Business News Legal Live Business Top Stories

Astroworld task force sets out proposals to prevent future festival tragedies

By | Published on Thursday 21 April 2022


A task force set up by Texas Governor Greg Abbott following last year’s Astroworld tragedy has published a nine page report proposing a number of changes for how major events are regulated in the US state. Those changes, it says, will help to ensure that dangerous incidents like that which occurred during the Travis Scott founded festival in Houston last November can never happen again.

Ten people died and hundreds more were injured when a crowd surge occurred during Scott’s headline set at his festival on 5 Nov. A number of investigations were launched following the festival, including Houston Police Department’s criminal investigation, all seeking to identify if decisions made by the festival’s organisers and/or local authorities before or during the event contributed to the tragedy.

Abbott announced that he had recruited a state-level task force to run its own investigation in the week following Astroworld 2021. Launching that task force, he said at the time: “Live music is a source of joy, entertainment, and community for so many Texans – and the last thing concertgoers should have to worry about is their safety and security. To ensure that the tragedy that occurred at the Astroworld festival never happens again in the Lone Star State, I am forming the Texas Task Force On Concert Safety”.

A key finding of the task force in its new report is that the processes via which events currently secure licences from local authorities are inconsistent across the state, and that there should be a universal template and checklist that are used by counties throughout Texas when issuing event permits.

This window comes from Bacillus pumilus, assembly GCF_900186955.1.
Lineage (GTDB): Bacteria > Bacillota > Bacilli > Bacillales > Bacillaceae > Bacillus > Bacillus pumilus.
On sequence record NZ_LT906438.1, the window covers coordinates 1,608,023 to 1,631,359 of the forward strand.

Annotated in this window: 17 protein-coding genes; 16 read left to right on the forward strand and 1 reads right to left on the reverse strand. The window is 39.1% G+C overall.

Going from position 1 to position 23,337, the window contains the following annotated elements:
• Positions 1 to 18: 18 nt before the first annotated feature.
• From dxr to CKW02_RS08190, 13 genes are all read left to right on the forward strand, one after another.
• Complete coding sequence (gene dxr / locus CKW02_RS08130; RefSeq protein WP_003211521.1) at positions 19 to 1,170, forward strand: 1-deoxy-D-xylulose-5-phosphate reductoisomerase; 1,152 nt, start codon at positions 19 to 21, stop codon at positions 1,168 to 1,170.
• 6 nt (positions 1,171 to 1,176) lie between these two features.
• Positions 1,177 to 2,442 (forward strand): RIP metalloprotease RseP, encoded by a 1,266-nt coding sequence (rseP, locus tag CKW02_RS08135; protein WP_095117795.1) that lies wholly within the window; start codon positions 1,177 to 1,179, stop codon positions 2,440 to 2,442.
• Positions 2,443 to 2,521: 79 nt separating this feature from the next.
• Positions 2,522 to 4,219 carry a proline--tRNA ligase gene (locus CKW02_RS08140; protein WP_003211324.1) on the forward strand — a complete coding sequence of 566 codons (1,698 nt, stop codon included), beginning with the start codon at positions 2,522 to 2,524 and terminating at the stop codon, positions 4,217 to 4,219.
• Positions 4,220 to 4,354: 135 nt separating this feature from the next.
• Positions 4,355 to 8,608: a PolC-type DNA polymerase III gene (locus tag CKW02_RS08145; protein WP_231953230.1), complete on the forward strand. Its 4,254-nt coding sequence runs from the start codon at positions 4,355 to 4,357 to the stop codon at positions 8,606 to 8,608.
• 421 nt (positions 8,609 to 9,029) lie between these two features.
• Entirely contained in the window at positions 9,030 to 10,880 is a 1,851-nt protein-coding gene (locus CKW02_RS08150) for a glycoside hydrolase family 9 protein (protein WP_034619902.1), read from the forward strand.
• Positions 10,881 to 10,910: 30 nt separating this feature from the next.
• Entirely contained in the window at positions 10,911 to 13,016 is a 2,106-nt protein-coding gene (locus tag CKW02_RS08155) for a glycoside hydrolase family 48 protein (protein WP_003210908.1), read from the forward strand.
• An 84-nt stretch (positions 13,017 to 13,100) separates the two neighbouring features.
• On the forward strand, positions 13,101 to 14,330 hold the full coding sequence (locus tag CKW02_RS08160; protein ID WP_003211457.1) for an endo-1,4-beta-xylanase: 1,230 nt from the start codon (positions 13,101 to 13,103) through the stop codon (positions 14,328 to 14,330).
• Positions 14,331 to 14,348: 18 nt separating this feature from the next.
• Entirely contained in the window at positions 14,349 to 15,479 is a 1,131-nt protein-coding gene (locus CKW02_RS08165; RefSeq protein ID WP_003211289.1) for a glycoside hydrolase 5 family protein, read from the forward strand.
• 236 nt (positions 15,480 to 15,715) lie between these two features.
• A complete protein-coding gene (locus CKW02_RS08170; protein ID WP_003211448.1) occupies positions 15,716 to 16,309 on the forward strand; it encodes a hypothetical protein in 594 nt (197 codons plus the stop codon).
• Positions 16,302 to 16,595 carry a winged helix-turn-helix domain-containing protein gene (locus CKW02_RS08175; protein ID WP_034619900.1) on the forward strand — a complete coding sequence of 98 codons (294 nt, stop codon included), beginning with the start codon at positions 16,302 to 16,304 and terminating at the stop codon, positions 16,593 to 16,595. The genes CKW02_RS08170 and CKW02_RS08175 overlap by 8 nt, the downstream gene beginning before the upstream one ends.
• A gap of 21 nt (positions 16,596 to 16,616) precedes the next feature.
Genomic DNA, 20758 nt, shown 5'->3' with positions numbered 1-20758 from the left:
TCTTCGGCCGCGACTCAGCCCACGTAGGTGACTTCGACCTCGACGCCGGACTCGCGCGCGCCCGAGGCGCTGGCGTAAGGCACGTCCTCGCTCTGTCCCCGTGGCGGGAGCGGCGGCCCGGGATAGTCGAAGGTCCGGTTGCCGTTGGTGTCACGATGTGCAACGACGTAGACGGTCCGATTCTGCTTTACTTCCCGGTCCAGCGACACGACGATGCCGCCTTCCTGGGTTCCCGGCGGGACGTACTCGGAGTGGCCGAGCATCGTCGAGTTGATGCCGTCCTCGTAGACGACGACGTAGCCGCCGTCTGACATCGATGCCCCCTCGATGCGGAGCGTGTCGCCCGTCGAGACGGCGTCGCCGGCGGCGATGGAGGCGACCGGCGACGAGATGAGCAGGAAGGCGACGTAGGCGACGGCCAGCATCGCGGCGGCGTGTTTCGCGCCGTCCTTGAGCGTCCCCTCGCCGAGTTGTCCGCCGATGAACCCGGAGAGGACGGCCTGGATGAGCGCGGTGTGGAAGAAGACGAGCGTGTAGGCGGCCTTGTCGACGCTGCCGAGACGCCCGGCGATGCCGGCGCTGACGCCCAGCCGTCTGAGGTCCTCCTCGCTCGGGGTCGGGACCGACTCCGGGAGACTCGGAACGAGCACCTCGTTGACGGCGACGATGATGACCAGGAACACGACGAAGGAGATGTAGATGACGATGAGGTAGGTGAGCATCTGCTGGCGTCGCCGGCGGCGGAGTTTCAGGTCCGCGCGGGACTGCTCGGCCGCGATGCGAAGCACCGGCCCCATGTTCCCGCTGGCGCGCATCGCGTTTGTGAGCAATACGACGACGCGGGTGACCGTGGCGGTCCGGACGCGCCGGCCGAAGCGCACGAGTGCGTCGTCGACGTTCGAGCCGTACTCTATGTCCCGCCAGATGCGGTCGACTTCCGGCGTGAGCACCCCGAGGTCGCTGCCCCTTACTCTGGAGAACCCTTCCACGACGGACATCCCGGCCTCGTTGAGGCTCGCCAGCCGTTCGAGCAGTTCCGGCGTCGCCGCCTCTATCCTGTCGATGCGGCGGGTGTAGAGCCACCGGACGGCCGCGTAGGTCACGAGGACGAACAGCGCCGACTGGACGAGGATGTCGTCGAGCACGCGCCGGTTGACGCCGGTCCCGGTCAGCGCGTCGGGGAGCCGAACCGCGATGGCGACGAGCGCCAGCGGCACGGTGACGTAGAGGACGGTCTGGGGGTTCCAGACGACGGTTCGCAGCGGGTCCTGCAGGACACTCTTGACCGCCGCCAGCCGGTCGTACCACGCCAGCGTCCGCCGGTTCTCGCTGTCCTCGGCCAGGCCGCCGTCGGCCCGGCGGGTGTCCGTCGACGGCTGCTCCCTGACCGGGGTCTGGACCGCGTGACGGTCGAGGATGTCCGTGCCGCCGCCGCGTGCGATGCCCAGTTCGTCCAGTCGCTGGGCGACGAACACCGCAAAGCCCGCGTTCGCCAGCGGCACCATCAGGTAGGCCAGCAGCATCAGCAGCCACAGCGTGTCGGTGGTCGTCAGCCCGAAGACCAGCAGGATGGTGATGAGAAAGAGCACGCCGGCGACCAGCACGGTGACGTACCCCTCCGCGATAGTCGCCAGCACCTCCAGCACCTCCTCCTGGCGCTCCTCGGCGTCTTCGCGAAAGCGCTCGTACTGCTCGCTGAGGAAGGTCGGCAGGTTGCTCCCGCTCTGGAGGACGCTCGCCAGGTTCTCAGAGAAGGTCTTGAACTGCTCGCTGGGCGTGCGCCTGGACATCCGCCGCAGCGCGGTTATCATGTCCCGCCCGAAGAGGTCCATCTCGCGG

There should also be “clearly outlined triggers” that would automatically cause a show to be stopped and a clear chain of command during large events.

A key criticism made in the wake of the Astroworld tragedy was that Scott performed for half an hour after police had declared a “mass-casualty event”, and many questions were asked about whose responsibility it was to halt the proceedings once the scale of the crowd surge became apparent.

Elsewhere, the report highlights the need for adequate training of security guards, although it doesn’t set out any specific guidelines for what constitutes adequate.

It also advises that promoters work with artists to ensure that fans are actively encouraged the behave in a safe way. Scott, of course, has been criticised for doing the opposite of that in the past, although not specifically at last year’s Astroworld event.

The President of the Houston Professional Fire Fighters Association Marty Lancton, who was also a member of Abbott’s task force, told the Houston Chronicle that the report sets out “solid solutions for preventing another tragedy”, adding that he’ll work with the state’s government to make sure the proposed rule changes become law in Texas.

“There would have been no lives lost if the policies contained in this report had been in place last fall”, he went on, “especially the requirement of a unified command and control for all first responders working the event”.

With a number of investigations underway into last year’s Astroworld crowd surge – not to mention the flood of litigation filed in relation to the incident – there are likely to be plenty more proposals made in the future for how events in Texas and beyond could be better managed to ensure the safety of all those who attend.